(0, 0, 1) |
(1, 1, 0) |
(1, -1, 0) |

Because we only need to know whether pairs of qutrits are orthogonal or not, then we can just try to compute the inner product for every pair and check if it's zero or not. That's a bit of work but let me just tell you that the states in the first column and in every row are orthogonal to each other. This is easy to check by taking inner products of rows and columns.

Since orthogonal states can be discriminated from each other completely, we should be able to assign definite values to the properties they represent. Going back to qubits, if we had an electron spin pointing up, we could say something like

*|u)*is ON and

*|d)*is OFF since

*|u)*and

*|d)*are orthogonal.

We could do something similar with the states in the table above. If we use a color scheme of green and red for representing ON and OFF, respectively, then for sets of 3 orthogonal states, there should be one green color and two red colors. Again, this follows from the fact the states represent properties that can be distinguished by measurement: if a qutrit is measured in state

*|0)*, then it is definitely not in state

*|1)*or state

*|2)*because these are states that are orthogonal to each other.

For our example, we should have one green color in the first column and one green color in each row. An example of a color scheme that obeys the orthogonality rules is

(1, 0, 0) |
(0, 1, 1) |
(0, 1, -1) |

(0, 1, 0) |
(1, 0, 1) |
(1, 0, -1) |

(0, 0, 1) |
(1, 1, 0) |
(1, -1, 0) |

As you can see, states like (1,0,0) and (1,0,1) are not orthogonal so they can both be green but states like (1,-1,0) and (0,0,1) are orthogonal so they have to be of different colors, according to our little game.

The way we would like to interpret the colors is, for example, if you had a qutrit system with these "properties", then if you performed the measurement " (0,1,0) or (1,0,1) or (1,0,-1)" then you would certainly get the result for (1,0,1).

Another valid color scheme in our game would be

(1, 0, 0) |
(0, 1, 1) |
(0, 1, -1) |

(0, 1, 0) |
(1, 0, 1) |
(1, 0, -1) |

(0, 0, 1) |
(1, 1, 0) |
(1, -1, 0) |

Since there is at least one consistent way to assign green and red colors to the quantum states in our table, we say that these states are noncontextual. What we mean by that is for instance, you can fix the color of state (1,0,0) and the color will be the same whether you measure the first column or the first row (they form sets of orthogonal states and so either set can be fully distingushed by measurement). That is to say, the color assigned to each state is independent of the "measurement context".

Our little game leads us to ask the following question: is it always possible to find a consistent coloring for any group of quantum states where some states are orthogonal to each other? The answer is no and this is the main content of an important result in quantum theory known as the Kochen-Specker theorem.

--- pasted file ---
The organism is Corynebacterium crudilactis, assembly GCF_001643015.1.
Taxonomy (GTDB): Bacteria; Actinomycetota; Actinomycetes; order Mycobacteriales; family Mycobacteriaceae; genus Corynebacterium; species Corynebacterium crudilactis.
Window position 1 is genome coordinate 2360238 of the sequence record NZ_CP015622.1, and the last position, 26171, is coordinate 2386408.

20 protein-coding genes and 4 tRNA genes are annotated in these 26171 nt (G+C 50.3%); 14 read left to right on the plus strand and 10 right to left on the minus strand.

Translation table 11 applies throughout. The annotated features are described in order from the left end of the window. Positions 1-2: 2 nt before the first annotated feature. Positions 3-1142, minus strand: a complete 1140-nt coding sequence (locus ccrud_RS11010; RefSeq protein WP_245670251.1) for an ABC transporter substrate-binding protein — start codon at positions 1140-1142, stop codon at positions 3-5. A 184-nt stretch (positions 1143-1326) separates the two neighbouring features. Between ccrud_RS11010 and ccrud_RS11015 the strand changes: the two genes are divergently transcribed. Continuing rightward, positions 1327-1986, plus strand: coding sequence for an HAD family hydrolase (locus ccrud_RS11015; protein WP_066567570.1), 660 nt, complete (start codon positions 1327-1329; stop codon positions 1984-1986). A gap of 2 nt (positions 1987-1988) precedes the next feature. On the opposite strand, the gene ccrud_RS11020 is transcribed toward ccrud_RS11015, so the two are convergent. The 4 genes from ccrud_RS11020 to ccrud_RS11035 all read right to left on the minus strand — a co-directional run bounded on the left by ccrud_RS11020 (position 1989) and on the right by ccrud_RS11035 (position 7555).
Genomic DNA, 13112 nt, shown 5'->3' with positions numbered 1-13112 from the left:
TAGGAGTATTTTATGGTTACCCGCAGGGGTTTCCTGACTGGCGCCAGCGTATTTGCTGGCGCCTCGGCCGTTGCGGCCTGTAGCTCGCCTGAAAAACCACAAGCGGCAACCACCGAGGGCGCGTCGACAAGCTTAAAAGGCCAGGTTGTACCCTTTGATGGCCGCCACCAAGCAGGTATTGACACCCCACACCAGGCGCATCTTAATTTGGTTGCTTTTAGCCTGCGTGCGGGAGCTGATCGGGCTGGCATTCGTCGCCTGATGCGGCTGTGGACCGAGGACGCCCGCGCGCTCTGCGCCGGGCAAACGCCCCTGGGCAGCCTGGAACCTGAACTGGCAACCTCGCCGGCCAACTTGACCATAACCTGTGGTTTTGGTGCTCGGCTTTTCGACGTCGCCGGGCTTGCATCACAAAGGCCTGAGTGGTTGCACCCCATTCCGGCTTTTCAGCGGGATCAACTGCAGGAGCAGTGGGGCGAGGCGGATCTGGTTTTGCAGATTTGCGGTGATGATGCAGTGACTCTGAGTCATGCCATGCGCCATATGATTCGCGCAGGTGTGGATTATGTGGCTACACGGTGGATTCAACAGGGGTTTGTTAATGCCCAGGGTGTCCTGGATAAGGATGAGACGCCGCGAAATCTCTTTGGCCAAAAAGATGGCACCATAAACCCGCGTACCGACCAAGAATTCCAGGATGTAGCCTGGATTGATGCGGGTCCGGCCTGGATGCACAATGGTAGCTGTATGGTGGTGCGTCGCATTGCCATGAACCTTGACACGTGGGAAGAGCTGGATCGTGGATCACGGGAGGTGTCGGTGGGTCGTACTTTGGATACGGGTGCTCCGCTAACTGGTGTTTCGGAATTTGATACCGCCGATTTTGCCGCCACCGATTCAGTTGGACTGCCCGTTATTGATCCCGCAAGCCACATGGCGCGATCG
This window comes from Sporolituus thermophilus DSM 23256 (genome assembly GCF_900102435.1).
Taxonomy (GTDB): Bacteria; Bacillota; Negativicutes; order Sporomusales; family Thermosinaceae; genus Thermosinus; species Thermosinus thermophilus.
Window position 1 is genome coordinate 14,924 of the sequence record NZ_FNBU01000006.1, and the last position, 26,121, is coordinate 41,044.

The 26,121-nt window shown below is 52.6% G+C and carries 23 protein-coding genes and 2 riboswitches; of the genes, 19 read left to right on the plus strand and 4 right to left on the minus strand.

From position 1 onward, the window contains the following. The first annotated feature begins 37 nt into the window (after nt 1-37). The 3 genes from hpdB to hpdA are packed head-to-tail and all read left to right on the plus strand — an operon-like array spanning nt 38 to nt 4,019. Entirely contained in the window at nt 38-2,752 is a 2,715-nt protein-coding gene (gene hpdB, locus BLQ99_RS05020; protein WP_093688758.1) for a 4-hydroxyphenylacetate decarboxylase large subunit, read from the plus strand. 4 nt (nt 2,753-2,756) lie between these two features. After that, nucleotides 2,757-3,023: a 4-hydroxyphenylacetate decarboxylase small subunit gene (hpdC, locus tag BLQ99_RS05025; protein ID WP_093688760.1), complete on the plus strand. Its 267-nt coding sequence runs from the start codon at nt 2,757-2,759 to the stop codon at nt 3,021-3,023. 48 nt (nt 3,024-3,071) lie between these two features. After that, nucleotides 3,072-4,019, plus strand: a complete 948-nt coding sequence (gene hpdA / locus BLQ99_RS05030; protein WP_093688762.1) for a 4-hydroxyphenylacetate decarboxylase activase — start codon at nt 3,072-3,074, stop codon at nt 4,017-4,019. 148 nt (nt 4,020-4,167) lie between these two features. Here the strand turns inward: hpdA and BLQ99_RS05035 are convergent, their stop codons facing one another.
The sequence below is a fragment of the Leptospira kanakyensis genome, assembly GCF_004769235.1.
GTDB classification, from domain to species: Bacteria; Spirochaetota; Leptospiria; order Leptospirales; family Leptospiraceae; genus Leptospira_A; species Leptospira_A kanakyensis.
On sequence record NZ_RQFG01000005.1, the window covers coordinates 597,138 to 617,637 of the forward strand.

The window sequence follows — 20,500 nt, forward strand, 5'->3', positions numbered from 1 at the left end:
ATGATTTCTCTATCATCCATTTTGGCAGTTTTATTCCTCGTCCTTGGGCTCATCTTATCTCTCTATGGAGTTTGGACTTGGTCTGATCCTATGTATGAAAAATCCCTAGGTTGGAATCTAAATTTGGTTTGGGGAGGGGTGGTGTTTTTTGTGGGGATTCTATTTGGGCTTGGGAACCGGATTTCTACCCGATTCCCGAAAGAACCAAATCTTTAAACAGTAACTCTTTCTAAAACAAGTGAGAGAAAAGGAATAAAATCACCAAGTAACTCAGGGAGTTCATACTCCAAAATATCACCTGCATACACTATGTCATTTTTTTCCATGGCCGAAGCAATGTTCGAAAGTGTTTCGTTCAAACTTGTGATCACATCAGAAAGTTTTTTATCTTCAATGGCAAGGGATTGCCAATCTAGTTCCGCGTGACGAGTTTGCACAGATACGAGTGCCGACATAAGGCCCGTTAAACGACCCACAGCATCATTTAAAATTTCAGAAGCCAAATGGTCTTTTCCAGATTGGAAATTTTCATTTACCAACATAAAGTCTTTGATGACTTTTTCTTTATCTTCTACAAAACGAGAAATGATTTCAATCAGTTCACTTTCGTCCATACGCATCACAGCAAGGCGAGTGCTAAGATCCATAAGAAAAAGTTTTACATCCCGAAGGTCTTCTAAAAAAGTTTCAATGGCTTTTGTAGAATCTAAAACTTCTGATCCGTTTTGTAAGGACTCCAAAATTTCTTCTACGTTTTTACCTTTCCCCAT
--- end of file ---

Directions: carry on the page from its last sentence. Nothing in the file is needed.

Roughly speaking, the Kochen-Specker theorem tells us that if you tried to describe quantum systems such that properties have definite values that are always different for orthogonal states, and these values do not depend on the context in which they are measured, then there are certain sets of quantum states for which you will fail.

This should surprise you if only a little because what this means is that even though the possible values of a quantum property can be fully distinguished from each other (a set of orthogonal states represent the values of such a property), the exact value obtained for the property depends on how it is measured (because a quantum state can belong to different sets of orthogonal states, each set describing a different kind of measurement). This is clearly different from what we would expect from a particle described by classical physics, since we could say a ball, for example, has this position and that momentum, without having to describe how to measure these properties.

As it turns out, the Kochen-Specker theorem does not apply to qubits so it is always possible to play our orthogonality game with states of a single qubit. The inconsistency between coloring orthogonal states only arises when you have qutrits or systems of higher dimension.

In principle, the Kochen-Specker theorem is easy to prove, since all you have to do is give one example where you can't color all the states consistently, according to the rules of our game. In practice, it's not so easy to come up with a enough sets of orthogonal states where there is a contradiction (usually because the proof attempt immediately fails if you find even just one way of coloring the states consistently).